• Bridge Ladies

    Bridge Ladies Sometimes I think a meteor could strike the earth and wipe out mankind with the exception of my mother’s Bridge club — Roz, Bea, Bette, Rhoda, and Jackie — five Jewish octogenarians who continue to gather for lunch and Bridge on Mondays as they have for over fifty years. When I set out to learn about the women behind the matching outfits and accessories, I never expected to fall in love with them. This is the story of the ladies, their game, and most of all the ragged path that led me back to my mother.
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How Do You SOlve a Problem Like Maria

I’ve spent thirty years as an editor and now agent talking writers off the ledge. That’s what we do. And it’s never more intense than in the two months before publication when anything and nothing can happen. When all your hopes and dreams could fill a dirigible floating over the city. Your fears and anxieties florid and deranged.

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HOw do I talk people off the ledge. First, I remind them their book is awesome, how much work it took, their dedication, their craft, how worthwhile it is even before a single copy is sold. Then I tell them stories the way you tell children stories to keep the bogey man away or stories to make them feel hopeful, about little trains that could. Or little books that grew up into mighty oaks. I get them thinking about their next book, about their inner life as a writer, about the long distance race. If all this fails, I suggest, they go shopping, to the movies, mani/pedi, hit the gym, start tutoring kids. If you’re in therapy: stay. If you’re not: start.

When I try to talk myself off the ledge, I realize something very scary. I am the ledge. Any advice?

 

 

13 Responses

  1. Let go. You won’t fall.

  2. Thank you, Betsy.
    By the way, have you seen my book trailer??! 😉

  3. Speaking as a shrink, the last 2 lines may be my favourite I’ve ever read.

  4. Yes, beautiful truth-telling, as ever. But, why does that insight have to be scary? If you are the ledge, aren’t you also the imagination that creates this metaphor of you as ledge-being, and the one watching all this unfold? Sounds like a great movie, staring you! Sit on the ledge as the ledge, and enjoy the view, even if it’s dizzying?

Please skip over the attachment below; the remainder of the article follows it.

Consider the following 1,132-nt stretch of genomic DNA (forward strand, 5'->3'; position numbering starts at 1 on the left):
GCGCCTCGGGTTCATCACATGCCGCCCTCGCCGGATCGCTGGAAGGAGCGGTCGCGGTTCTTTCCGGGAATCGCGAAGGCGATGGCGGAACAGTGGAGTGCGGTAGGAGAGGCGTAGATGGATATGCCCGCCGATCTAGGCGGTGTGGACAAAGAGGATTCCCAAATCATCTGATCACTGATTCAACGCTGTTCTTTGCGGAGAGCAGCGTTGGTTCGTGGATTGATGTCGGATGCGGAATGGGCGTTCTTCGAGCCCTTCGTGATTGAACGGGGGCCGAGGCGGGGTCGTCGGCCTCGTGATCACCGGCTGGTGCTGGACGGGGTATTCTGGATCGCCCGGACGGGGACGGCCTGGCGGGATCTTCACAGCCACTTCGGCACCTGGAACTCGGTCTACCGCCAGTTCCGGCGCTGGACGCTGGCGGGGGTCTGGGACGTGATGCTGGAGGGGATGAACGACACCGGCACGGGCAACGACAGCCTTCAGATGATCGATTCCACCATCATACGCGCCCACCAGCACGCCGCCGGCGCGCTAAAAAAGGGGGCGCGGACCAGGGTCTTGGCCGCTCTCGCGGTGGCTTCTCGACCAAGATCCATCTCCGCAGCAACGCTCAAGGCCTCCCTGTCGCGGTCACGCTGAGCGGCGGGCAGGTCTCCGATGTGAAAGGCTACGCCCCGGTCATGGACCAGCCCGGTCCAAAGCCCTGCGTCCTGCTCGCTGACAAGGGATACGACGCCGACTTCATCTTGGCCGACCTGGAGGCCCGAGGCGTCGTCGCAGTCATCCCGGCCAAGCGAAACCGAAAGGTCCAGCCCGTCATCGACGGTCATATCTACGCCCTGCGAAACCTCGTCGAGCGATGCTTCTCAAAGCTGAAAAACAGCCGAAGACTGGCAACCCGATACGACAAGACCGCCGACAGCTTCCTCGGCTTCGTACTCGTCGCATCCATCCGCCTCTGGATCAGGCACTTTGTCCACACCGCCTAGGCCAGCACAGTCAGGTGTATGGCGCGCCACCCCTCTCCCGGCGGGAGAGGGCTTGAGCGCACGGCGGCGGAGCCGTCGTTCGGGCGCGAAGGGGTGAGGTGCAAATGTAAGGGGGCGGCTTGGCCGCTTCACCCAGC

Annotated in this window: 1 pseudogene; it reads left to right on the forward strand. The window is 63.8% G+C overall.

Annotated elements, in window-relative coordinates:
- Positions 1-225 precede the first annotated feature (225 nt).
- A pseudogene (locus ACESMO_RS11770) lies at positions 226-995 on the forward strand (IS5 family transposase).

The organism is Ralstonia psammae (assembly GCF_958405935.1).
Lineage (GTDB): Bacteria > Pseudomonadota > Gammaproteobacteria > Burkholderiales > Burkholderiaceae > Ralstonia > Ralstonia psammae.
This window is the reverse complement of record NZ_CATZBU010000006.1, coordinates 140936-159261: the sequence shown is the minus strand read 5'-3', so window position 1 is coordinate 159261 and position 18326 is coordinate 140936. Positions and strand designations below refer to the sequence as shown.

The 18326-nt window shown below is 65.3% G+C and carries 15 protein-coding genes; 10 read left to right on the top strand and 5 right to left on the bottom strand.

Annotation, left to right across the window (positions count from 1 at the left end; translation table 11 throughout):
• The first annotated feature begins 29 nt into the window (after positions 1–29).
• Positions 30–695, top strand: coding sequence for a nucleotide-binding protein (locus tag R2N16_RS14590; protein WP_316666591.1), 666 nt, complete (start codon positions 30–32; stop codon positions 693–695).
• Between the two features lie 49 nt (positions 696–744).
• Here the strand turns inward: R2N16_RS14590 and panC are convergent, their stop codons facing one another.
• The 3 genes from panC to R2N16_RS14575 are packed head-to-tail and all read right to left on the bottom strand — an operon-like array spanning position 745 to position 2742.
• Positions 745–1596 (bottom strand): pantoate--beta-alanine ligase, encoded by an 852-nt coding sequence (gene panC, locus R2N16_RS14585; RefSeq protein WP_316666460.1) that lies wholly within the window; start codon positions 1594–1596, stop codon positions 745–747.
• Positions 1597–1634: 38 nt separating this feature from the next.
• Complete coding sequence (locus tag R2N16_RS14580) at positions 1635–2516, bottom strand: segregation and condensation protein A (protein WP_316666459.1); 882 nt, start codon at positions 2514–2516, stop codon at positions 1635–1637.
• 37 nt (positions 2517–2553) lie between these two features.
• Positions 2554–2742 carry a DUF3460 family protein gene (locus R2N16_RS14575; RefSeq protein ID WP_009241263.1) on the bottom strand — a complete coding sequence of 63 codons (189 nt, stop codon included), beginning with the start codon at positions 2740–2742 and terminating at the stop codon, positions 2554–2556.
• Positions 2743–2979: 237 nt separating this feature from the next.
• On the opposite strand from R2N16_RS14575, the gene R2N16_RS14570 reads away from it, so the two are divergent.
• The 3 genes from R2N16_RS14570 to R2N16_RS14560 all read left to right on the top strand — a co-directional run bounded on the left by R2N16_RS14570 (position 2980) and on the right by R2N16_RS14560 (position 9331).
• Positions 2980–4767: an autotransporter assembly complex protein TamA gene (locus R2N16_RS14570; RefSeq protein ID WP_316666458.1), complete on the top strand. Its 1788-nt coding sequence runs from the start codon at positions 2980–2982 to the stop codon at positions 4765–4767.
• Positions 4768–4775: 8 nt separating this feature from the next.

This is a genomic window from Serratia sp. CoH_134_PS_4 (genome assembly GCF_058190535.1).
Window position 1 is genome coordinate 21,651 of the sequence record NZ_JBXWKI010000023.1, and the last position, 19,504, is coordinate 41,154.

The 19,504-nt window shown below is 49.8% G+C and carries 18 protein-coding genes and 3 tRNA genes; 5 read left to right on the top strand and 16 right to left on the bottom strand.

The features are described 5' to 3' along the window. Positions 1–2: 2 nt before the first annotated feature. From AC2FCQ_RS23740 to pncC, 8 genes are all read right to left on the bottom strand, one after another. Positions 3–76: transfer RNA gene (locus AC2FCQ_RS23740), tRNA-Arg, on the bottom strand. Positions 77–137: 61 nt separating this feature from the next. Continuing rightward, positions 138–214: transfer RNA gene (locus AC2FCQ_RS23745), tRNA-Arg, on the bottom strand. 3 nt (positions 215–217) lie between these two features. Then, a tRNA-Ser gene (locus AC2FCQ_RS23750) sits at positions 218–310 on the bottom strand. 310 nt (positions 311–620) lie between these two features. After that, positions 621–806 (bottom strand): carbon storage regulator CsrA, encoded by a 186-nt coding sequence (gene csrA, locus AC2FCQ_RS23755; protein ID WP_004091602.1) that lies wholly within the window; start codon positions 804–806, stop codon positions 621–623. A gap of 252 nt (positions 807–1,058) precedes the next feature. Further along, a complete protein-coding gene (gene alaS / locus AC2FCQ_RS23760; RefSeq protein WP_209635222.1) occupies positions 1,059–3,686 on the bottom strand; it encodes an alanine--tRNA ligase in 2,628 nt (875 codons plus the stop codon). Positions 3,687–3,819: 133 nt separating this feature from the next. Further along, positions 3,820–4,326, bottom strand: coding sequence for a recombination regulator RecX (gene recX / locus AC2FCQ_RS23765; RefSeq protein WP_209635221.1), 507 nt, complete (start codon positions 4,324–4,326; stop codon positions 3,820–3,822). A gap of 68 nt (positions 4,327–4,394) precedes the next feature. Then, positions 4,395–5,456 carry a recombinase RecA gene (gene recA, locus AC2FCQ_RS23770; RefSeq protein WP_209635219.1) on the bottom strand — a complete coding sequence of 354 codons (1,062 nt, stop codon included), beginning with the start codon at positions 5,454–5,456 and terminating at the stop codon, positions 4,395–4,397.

5. Gallon of Rocky Road and a spoon.

  6. You have an agent, right? Act like a client about to be published. Nothing like sitting on the opposite side of the ride for a while.

  7. When the inside of my head gets dark, I leave it. For me, it’s always the wind and water that get me off the ledge.But it requires un-assing my chair, putting down the phone, and getting on the boat. There;s a universe out there that puts my worries in perspective.

  8. You’re on the ledge of glory…

  9. Because you used the words, “I am….,” I tend to think of Yahweh. Think how hard it must be for HER. Be the ledge, be the talk, be the fall from the ledge, be the flight as you flap your wings while falling. Just be. Suffer. It appears to be the meaning of life.

  10. Little acknowledged fact about the ledge — it’s a hell of a view. You can clearly see the past and the present while cradling a choice for the future.
    Strong like a rock, even though pigeons cock their heads, shit on you and move on. Rain will come and wash you clean, falcons dive bomb through the canyons of the city and somehow you’re above it all.

  11. Awesome as always. Inspirational. Bridge that gap for us the way you always do. Glory is just the other side of that ledge…

  12. I just got my notice from Amazon about my pre-order of The Bridge Ladies — it ships in 3 weeks!

    Now, about this “ledge” business: I assume you’re talking about the thin line between Bryan Cranston when he was a blip on the screen with Greg Kinnear in Little Miss Sunshine, and Bryan Cranston when he ruled the Golden Age of TV on Breaking Bad. Or the thin line between Kiss For a Rose when it went nowhere in 1994, and Kiss For a Rose when it got on some Batman movie, was re-released in 1995, and got Song of the Year, Record of the Year, and Best Male Vocal for Seal. Same actor who was only good for bit parts, same song that no-one liked until they all did. You just ever know.

  13. It sounds like you’re asking, who leaves quarters under the tooth fairy’s pillow? You know all the talk because you give it, but what happens when you need a little reassurance? Now you’re the expectant author, nervous, wondering, doubting yourself. And there’s absolutely no need. It’s clear that you’re an incredible influence and that you know this game inside and out–the editions of “Forest for the Trees” proves that. Hang tight to that ledge (even if that means hanging on to nothing but yourself), look out over the landscape, and aim high. Don’t mind the turbulence; it only adds a little character to the ride. 🙂 (Oh, and go get a mani/pedi with a gallon of your favorite ice cream, if that’s your thing.)

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